Arizona’s water future is cloudy, worried experts agree …By Tom Beal … Arizona Daily Star …Tucson, Arizona … Published: 09.24.2009 …Arizona’s water future won’t be like its past, and the past is bad enough. Water managers only recently came to terms with the fact that their predictions of future water supply were based on incomplete historical records that did not reckon with periodic decade-long droughts and at least one that lasted half a century.
At a conference of water and climate scientists put on by the University of Arizona on Wednesday, water managers from Arizona’s major cities said the future seems even more uncertain with predictions that climate change will further reduce flow from Arizona’s watersheds. New sources of water will be needed, but they won’t be available in time for the coming crunch, said David Modeer, general manager of the Central Arizona Water Conservation District. “In the West, it’s pretty much uncharted territory once you move closer to that abyss of not enough water,” Modeer said.
Modeer, former director of Tucson Water, said he didn’t think the Colorado River, which supplies 1.5 million acre-feet of water to Arizona communities each year, had a supply problem as recently as 1998. A 10-year drought and better studies of the hydrological record made it apparent that the flow in the Colorado was historically less than what is promised to the states that border it. “We know it’s over-allocated,” he said. Drought and a better understanding of the historical record have changed the game in Arizona’s other major watershed.
“Things are upside-down,” said John Sullivan of the Salt River Project, which has supplied Phoenix-area farms and communities with water from the Salt and Verde rivers for 106 years. “There are things going on. What it is, I’m not sure.” Sullivan said SRP has had to cut allocations to its customers only three times in its history — but two of them occurred this decade during the extended drought. Sullivan said the SRP commissioned a tree-ring study of the watershed, and researchers at the University of Arizona uncovered a water past much like that of the Colorado — periodic droughts of 12 to 13 years and one in the 1500s that lasted 50 years.
The water managers appeared at the annual meeting of SAHRA (Sustainability of Semi-Arid Hydrology and Riparian Areas), which hosted the event in conjunction with Biosphere 2, the Water Sustainability Program and the Institute of the Environment. The conference question was how to plan for a future when “stationarity” is dead. Stationarity, said U.S. Geological Survey senior scientist Julio Betancourt, allows you to predict future natural events “within a fluctuating but well-defined variability.” That notion died, he said, with the realization that climate change makes the future unpredictable. Sharon Megdal, who moderated the panel on the state’s water future, said she liked Yogi Berra’s definition: “The future ain’t what it used to be.” In an earlier presentation, Dennis Lettenmaier, a professor of hydrology at the University of Washington, noted that predictions for reduced flow in the Colorado River by 2050 ranged from 6 percent to 40 percent, depending on the climate models used, and called for better targeted studies of the Colorado’s watershed. “Forecasts are not useful to us. Forecasts are wrong,” said Tucson Water’s Ralph Marra. “We don’t have a good sense of what the future range of credible possibilities is.” Marra, the utility’s water administrator, said Tucson Water must plan for a wide range of scenarios. He called for more and better science and for cooperation among water users. Modeer and Tom Buschatzke of the city of Phoenix also warned of an additional price for climate change.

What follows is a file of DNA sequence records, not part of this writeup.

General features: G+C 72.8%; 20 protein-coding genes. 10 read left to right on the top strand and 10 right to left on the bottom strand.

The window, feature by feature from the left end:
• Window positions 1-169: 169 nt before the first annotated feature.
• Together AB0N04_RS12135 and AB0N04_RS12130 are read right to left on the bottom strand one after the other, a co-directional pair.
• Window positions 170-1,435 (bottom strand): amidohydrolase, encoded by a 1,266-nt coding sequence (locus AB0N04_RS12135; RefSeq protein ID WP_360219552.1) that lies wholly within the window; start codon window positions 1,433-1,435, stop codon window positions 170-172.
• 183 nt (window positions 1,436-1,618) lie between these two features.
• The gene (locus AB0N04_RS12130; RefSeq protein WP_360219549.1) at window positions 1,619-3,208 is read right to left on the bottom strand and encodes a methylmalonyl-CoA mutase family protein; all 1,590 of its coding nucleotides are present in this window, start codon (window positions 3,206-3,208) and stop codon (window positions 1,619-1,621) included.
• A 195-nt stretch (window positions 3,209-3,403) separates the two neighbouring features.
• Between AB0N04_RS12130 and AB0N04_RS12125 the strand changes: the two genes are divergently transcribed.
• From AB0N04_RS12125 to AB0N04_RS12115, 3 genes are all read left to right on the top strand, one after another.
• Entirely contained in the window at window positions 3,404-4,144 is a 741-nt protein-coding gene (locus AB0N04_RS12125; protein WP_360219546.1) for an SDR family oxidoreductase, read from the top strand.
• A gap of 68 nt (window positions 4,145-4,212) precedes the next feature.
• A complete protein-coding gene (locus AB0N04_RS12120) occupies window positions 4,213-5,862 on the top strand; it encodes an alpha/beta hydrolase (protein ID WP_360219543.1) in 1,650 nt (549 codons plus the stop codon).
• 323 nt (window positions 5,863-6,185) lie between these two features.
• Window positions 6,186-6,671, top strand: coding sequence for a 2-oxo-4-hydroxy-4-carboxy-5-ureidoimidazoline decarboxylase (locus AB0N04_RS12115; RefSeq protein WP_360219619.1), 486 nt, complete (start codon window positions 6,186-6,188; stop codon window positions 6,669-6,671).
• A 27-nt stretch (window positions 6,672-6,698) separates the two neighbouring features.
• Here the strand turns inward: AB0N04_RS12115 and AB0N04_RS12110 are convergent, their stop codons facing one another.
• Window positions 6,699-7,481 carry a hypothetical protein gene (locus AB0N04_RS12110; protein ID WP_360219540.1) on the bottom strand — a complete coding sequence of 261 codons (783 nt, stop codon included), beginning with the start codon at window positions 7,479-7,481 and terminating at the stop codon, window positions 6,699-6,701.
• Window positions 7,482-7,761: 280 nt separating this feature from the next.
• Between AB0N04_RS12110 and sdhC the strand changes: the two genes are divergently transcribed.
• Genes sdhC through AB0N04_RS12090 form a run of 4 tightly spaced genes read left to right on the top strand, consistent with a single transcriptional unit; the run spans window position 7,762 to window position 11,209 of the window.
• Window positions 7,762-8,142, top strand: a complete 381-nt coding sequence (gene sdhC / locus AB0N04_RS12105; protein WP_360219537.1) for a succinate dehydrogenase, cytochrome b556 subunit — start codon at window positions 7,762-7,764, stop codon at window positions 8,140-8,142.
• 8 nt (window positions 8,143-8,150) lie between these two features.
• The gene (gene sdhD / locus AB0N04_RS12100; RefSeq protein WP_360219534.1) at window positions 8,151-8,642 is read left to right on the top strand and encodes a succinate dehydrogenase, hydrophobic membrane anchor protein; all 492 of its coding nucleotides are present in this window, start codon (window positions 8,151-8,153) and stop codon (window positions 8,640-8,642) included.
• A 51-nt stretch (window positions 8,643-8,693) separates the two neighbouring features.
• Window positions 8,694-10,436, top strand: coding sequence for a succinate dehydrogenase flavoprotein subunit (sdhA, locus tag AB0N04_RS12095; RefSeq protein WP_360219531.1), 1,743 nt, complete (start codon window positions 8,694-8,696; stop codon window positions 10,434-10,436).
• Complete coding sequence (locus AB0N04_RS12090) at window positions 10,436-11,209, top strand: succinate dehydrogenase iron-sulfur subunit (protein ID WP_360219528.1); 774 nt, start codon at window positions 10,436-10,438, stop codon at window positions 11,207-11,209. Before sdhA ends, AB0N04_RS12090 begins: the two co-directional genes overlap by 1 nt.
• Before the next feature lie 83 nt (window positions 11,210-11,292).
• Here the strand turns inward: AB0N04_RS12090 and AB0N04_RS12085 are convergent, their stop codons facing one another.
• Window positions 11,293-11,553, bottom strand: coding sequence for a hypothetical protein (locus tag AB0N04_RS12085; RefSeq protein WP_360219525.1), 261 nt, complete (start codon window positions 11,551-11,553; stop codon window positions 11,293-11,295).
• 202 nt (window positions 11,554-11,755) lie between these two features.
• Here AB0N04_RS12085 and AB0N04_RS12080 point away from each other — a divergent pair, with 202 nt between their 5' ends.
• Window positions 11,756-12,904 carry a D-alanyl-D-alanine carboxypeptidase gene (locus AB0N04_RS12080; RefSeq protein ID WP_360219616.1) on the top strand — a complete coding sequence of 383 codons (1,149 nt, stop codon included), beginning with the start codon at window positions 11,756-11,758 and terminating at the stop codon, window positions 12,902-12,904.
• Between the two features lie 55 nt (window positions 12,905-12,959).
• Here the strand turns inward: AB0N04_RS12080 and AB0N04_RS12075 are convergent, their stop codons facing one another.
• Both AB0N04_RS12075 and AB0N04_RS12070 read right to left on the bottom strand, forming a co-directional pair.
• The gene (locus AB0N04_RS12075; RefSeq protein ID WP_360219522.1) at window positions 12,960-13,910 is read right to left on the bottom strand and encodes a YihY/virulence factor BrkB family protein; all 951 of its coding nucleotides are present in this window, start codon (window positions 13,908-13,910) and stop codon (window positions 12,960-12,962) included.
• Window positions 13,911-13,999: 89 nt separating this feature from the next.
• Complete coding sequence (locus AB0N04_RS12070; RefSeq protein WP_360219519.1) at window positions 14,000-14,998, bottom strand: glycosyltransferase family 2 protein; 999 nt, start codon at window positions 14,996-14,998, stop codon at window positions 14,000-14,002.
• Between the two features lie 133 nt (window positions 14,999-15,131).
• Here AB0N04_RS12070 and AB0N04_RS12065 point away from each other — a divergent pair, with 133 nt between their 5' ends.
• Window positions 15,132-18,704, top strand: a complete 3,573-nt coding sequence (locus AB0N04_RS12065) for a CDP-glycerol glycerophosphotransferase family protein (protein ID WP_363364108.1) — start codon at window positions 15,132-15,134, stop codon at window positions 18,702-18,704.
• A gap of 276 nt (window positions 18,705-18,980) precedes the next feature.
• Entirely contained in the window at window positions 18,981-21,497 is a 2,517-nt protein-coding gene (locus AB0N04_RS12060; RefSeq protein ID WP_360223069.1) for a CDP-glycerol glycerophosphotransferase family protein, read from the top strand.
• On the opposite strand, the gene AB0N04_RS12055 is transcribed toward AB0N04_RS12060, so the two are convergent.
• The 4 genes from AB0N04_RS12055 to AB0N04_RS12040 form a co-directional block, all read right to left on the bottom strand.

The CAP moves its water uphill to Phoenix and Tucson with energy from a coal-fired plant in northeastern Arizona. A carbon tax could add up to $200 an acre-foot to his water bill, said Buschatzke. That would trigger a 13 percent rate increase on top of the regular annual increases, he said. “There will be some City Council people twitching,” he said. … Contact reporter Tom Beal at 573-4158 or firstname.lastname@example.org
DIFFERENT PERSPECTIVE . . . When do governmental agencies and government officials just give us the truth, the whole truth and nothing but the truth, it’s so much easier than the shell game they choose to attempt to perpetuate…?
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… People should never be afraid of their government, government should always be afraid of the people …
… “Everyone has the right to clean and accessible water, adequate for the health and well-being of the individual and family, and no one shall be deprived of such access or quality of water due to individual economic circumstances” …
… I am most willing to present and discuss any water issue with any audience in Arizona where open full disclosure and two way dialog is permitted. …
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